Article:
|Date of birth:||June 13, 1944|
|Place of birth:||New Britain, Connecticut|
|Date of death:||September 17, 2015(aged 71)|
|Place of death:||Kalispell, Montana|
|Height:||6 ft 4 in (1.93 m)|
|Weight:||250 lb (113 kg)|
|NFL Draft:||1966 / Round: 2 / Pick: 30|
|AFL draft:||1966 / Round: Red Shirt 2 / Pick: 16
(by the Oakland Raiders)
|Career NFL statistics|
|Player stats at PFR|
Tom Cichowski (June 13, 1944 – September 17, 2015) was a former professional American football player.
He graduated from Southington High School in 1962 and subsequently entered the University of Maryland, College Park, on a full scholarship.
From the time he was a high school freshman, he began to make a name for himself as a disciplined, competitive three-sport athlete. At 6’4,” weighing in at 230 pounds, he was a force to be reckoned with in basketball and track, where he once held the shot put record. But it was his artistry on the football field that got him noticed by college and pro scouts. Before he was discovered by them though, he was being groomed in the empire of head coach Dan Sekanovich and Joseph Orsene, who succeeded him in 1961, Cichowski’s senior year. The 18-year-old had been a trusted starting tackle until his senior year rolled around. Before the season began, he convinced Orsene to make him a starting fullback, something Sekanovich had also suggested to the new coach before he departed to join the staff of Susquehanna University.
As in his junior year, Cichowski would be a post-season All-State selection. Then it was on to his final season playing basketball as one of five starting seniors.
Naturally, Cichowski’s dominance and reliability on the football field caught the eye of colleges from around the country. As he weighed his options in continuing his education, he was courted by the likes of Syracuse, Tennessee and Texas A&M. But his preference was the University of Maryland, College Park, with a football scholarship and the chance to suit up as a Terrapin under coach Tom Nugent.
Cichowski did not disappoint in college. He would come to be rated as one of the league’s best linemen in his role as an offensive tackle. In his sophomore year, troubles with his scholastic efforts would sideline him from the field and the classroom. He was one of seven football players who had to sit out the 1963-64 season due to failing grades. Cichowski came home and committed himself to studying and getting readmitted to the university. He was allowed to return to school in the fall of 1964 and once his grade point average rose, was no longer on probation with the football team. He returned to play as a junior tackle. In his junior year, with his grades steady and another football season already underway, the skills Cichowski had been nurturing since his days at SHS were recognized when he was selected by the Green Bay Packers as a future in the second round of the NFL draft. A year later, not long before the 1966 draft, Cichowski was wooed by Green Bay, and legendary coach Vince Lombardi in particular, with the red carpet treatment that included watching from the bench as the team clinched the NFL Western Conference title. In December, just months shy of graduation, the Packers drafted him in the second round for a “substantial” bonus. The Oakland Raiders were also knocking at his door in an early round of the draft, but he jumped at the opportunity to play for Lombardi.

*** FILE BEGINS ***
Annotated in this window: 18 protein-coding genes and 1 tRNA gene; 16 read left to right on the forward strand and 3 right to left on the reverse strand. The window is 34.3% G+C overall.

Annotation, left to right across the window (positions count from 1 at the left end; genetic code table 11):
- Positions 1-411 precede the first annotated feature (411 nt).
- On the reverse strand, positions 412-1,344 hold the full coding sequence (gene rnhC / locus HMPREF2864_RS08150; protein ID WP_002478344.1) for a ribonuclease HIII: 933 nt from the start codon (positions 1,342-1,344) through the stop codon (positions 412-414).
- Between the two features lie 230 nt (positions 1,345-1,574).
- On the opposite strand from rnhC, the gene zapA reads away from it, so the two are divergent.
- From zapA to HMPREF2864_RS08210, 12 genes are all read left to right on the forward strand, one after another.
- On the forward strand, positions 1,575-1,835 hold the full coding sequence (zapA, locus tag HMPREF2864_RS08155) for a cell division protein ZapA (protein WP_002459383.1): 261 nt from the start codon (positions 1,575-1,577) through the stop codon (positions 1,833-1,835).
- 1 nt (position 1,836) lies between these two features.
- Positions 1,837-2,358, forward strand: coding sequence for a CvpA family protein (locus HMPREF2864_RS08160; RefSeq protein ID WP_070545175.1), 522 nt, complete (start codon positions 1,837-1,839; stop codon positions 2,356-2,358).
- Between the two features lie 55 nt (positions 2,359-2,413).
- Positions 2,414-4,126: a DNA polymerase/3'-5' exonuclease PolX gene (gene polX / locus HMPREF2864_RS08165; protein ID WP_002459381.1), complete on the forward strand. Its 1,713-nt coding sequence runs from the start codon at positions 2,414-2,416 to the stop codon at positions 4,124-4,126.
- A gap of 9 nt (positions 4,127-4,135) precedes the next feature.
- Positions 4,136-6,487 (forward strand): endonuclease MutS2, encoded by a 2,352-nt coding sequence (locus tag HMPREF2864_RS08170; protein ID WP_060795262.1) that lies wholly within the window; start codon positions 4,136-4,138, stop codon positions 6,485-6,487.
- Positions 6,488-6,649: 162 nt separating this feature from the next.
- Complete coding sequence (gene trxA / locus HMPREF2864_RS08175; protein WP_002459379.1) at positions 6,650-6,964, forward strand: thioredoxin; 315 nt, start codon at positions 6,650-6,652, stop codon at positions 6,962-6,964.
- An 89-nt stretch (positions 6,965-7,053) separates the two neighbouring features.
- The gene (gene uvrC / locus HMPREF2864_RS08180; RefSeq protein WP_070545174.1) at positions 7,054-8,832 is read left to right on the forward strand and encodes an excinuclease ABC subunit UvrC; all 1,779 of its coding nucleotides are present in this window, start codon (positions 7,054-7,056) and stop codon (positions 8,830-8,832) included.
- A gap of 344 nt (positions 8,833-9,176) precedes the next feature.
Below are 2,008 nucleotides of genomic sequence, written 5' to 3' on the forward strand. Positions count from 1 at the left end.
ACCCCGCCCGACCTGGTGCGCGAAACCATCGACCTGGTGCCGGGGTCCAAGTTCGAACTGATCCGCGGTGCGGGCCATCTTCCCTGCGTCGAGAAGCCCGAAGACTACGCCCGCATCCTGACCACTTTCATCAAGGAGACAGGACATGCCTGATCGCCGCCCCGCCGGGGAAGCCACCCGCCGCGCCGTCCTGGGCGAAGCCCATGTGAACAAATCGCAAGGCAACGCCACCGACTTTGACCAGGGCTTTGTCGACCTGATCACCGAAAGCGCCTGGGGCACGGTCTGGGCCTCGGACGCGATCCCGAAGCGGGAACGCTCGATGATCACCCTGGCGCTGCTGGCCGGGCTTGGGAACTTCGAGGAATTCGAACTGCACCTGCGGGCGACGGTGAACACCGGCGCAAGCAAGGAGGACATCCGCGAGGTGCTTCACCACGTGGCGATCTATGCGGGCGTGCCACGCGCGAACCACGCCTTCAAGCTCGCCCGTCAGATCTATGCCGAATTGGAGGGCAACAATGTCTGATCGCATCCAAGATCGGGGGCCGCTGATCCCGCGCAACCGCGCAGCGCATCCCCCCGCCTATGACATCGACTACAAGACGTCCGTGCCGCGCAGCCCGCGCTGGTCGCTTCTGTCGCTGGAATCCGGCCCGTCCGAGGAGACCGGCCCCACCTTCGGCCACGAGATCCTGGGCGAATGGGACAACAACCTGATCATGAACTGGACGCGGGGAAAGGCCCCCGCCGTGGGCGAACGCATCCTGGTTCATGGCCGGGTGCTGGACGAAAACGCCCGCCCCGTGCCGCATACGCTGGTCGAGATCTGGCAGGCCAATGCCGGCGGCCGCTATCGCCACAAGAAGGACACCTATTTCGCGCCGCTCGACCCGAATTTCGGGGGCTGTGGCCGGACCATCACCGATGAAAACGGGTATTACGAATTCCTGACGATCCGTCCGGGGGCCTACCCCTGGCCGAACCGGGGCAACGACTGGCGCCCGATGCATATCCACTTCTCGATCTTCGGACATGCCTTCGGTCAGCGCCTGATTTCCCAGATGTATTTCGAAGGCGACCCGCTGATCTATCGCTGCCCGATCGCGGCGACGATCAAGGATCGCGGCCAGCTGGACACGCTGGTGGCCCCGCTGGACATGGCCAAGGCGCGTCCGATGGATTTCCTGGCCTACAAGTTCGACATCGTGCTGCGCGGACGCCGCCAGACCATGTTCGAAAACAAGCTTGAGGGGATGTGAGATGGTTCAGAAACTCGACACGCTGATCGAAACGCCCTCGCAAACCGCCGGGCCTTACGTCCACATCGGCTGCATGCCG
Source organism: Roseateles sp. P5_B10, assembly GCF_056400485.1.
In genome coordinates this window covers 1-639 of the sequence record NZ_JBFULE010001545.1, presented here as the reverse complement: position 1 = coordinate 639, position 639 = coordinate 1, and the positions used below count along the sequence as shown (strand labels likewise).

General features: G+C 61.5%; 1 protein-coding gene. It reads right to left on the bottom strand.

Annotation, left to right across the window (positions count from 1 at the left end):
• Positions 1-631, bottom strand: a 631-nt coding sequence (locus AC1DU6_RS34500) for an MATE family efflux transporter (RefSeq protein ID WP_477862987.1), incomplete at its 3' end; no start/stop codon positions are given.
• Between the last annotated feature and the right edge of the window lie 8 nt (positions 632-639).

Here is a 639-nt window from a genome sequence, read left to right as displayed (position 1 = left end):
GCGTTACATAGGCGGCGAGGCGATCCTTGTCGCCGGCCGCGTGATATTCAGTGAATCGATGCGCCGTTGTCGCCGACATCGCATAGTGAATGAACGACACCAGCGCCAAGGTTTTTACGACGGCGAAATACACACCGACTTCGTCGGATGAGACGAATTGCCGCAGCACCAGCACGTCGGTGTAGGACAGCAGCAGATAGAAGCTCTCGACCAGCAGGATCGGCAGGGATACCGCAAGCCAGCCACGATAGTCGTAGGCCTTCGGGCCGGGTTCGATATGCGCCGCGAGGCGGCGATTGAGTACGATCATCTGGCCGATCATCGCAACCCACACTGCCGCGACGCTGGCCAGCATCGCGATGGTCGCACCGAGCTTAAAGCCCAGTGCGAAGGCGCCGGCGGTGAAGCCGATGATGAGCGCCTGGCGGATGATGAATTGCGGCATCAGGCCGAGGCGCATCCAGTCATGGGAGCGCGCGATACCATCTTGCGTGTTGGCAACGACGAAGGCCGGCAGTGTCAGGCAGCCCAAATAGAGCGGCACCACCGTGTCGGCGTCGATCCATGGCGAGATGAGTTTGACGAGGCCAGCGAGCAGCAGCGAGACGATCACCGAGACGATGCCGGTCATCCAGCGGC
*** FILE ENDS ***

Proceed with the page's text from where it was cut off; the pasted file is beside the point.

Cichowski, at age 23, reported to training camp in the summer of 1967 and almost as quickly as it began, it was over. In early September, Lombardi was looking to finalize his roster of 40 men. Cichowski was out, among the last cut from the team.
Enter Lou Saban, Cichowski’s old coach at Maryland. Saban was a former college coach whose career in the pros began in 1960 with the birth of the old American Football League when he piloted the former Boston Patriots. A one-time college and pro football player himself, he had left the AFL and took a job as head coach at Maryland in Cichowski’s senior year. The next year, he left to become the coach and general manager of the Denver Broncos. So when he saw his former player’s name on the waiver list, he called Cichowski’s father in Southington. He wanted the former Blue Knight to come play for him in Denver. Within three days of being dumped by Green Bay, he was on the fast track to getting himself in a Broncos jersey. By the end of the month he and his wife were putting down roots in Colorado.
One of 26 rookies, Cichowski, wearing No. 78, played in 13 games and would be considered the No. 1 offensive tackle of the 1967-68 season. Entering his second season, Saban looked to him to continue directing blocking assignments on offense. “He’s our traffic policeman,” Saban quipped to a reporter.
Not long after, he was clipped on an otherwise ordinary punt return and had to sit out 12 games with ligament damage and a torn Achilles tendon. Denver later cut him, signaling the end of his career in professional football.
Cichowski found success in the building contractor business and lived with his family in the Denver area until moving to Montana in 1976. He was a member of the first class inducted into the Southington High School Sports Hall of Fame in 2010.
He died at his home in Kalispell, Montana on Sept. 17, 2015. He was 71 years old and survived by his wife of 50 years, two sons and three siblings.